Next on the program was a dog act, in which 12 spitzes jumped over little barricades, reared up on command and wove around their trainer’s legs as he walked. This might have been nothing new for some pet owners, accustomed to dogs running around their legs, but for the countless kids in attendance, the dozen snow-white dogs acting in unison were no doubt an eyeful.
Following this was a gymnastics act called “Russian Bar,” in which two assistants carried a shorter (and improvised) version of a gymnastics bar, which a female athlete used as a launching pad to do well-timed double and triple flips in the air.
Another feat of gymnastics followed ― this one performed on rings, of the sort that are familiar from the Olympics, except that the gymnast was about 30 meters off the ground. As if anyone needed to accentuate the consequences that a fall from that height would entail, the gymnast first placed a samurai sword, its blade pointing to the sky, in roughly the spot where he would land if such a thing happened. (It didn’t.)
Next came a tightrope act that drew constant applause. The tightrope walker wasn’t particularly high off the ground ― perhaps six feet or so. On the other hand, it was a Siberian bear.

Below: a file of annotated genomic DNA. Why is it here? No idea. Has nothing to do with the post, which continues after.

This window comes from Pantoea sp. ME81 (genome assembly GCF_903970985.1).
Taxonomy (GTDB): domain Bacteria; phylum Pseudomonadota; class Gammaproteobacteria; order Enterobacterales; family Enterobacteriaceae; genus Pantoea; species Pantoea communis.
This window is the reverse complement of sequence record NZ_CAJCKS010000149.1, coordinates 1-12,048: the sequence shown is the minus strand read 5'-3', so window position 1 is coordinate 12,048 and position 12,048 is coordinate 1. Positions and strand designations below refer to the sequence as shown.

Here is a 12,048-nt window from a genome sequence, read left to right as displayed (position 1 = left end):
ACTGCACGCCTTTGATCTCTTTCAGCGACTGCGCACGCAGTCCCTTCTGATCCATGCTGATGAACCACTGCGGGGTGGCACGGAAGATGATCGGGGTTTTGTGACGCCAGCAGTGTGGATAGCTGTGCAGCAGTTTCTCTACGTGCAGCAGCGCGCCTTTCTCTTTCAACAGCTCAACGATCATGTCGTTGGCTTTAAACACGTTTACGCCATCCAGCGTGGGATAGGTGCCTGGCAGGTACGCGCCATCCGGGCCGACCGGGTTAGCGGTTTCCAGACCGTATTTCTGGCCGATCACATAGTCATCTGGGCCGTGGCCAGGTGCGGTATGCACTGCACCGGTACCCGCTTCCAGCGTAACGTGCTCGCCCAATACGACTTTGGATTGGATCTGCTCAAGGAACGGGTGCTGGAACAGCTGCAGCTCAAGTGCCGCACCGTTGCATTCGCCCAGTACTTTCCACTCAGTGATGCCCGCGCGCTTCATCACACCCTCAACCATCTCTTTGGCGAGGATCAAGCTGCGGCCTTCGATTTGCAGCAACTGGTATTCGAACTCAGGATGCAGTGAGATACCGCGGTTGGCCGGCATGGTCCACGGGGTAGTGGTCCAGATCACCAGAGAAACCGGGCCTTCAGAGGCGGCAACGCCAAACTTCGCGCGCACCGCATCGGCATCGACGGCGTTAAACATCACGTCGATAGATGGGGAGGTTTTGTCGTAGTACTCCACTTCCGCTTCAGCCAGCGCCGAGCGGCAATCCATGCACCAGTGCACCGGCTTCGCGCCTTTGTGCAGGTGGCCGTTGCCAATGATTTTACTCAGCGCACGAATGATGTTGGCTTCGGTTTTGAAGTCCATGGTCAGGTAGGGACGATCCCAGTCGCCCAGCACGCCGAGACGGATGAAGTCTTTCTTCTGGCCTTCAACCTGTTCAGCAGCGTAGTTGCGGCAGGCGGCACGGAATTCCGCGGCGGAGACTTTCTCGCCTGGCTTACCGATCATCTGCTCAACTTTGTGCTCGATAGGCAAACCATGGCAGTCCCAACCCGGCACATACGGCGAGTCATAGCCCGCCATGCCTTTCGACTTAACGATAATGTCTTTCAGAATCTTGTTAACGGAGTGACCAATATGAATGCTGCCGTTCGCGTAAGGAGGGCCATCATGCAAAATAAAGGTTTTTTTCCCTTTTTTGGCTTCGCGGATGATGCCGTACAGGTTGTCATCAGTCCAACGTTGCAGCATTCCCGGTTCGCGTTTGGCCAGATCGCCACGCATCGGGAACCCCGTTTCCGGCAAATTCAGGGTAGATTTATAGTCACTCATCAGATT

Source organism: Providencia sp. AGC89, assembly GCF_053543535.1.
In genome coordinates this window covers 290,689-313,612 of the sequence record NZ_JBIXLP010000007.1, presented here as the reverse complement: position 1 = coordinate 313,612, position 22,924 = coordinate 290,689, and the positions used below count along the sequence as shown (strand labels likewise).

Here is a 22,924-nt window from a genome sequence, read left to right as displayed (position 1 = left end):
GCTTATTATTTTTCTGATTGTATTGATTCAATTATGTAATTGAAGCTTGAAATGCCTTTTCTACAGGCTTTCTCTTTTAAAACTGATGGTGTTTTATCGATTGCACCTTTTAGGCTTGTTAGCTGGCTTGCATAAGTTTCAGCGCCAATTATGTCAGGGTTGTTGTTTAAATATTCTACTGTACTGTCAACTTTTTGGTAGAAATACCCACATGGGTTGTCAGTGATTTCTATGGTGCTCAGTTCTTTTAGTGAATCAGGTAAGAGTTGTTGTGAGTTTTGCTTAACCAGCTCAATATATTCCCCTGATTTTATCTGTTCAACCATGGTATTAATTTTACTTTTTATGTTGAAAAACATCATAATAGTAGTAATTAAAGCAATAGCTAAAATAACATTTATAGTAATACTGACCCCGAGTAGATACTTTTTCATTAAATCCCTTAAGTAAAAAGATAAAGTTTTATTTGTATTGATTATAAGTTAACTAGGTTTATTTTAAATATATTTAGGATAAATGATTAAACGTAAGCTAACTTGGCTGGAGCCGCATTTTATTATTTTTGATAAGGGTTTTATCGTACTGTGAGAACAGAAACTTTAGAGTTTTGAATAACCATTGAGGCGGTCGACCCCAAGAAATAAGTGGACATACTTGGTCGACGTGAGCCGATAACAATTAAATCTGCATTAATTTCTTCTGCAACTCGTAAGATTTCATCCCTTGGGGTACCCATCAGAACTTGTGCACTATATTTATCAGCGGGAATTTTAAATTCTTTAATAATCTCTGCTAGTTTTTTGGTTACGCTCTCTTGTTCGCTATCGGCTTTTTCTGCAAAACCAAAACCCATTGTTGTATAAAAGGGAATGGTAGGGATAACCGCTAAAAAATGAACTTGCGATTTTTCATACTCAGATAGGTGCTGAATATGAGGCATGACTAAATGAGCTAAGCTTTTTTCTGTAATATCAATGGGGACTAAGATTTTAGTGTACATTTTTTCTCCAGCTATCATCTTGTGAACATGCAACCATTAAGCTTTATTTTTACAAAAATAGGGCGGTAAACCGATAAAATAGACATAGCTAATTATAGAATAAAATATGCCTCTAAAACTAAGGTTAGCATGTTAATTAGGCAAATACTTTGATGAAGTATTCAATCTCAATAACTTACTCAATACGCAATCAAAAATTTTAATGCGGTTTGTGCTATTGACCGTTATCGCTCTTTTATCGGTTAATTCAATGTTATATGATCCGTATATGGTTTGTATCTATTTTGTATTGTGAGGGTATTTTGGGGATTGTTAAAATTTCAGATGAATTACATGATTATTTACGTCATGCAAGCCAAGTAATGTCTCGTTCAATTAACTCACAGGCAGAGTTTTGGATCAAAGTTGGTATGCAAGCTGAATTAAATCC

After a 20-minute intermission came the second half, kicked off with the roars (and the odor) of 10 Sumatran tigers. This is the smallest tiger subspecies, but they’re formidable enough ― an average male weighs about 120 kilograms (265 pounds) is 2.4 meters long from head to tail.
To the commands of their trainer, the tigers jumped through rings of fire, rolled over and leapfrogged over each other. The occasional roar and swipe at the trainer might have been prompted by the trainer’s discreet signals, but they were enough to make the audience glad to be outside the ring.
The finale involved a troupe of acrobats, 14 in all, who used swings to propel themselves onto chairs about 10 meters off the ground, supported by poles held by others. This performance, which has won several awards at international circus festivals, has to be seen to be appreciated ― it had the audience holding its breath with each feat.
The two-hour-plus show was chilly (you’ll want to keep your coat on) but solid fun for families who aren’t willing to cross the DMZ to see first-class circus performers. And by the time anyone reading this sees it, it might have gotten even better; at this writing, a performance involving 13 horses was still on hold, as the horses were being held up for inspection by Korean authorities.


by Brian Lee

The Bolshoi Circus will be at Gymnastics Hall in Jamsil Olympic Park through Jan. 25; take subway line No. 5 to Olympic Park Station and use exit 3. Ticket prices range from 20,000 won ($17) to 80,000 won. Performances are at 3 and 7:30 p.m. today and Saturday; 2 and 6 p.m. Sunday; 7:30 p.m. Tuesday; 2 and 6 p.m. Wednesday through Jan. 23; 3 and 7:30 p.m. Jan. 24, and 2 and 6 p.m. Jan. 25. There will be no performance Monday. Reservations can be made over the Internet at www.ticketlink.co.kr or www.ticketpark.com; for more information or group reservations of 30 or more, call (02) 786-3131.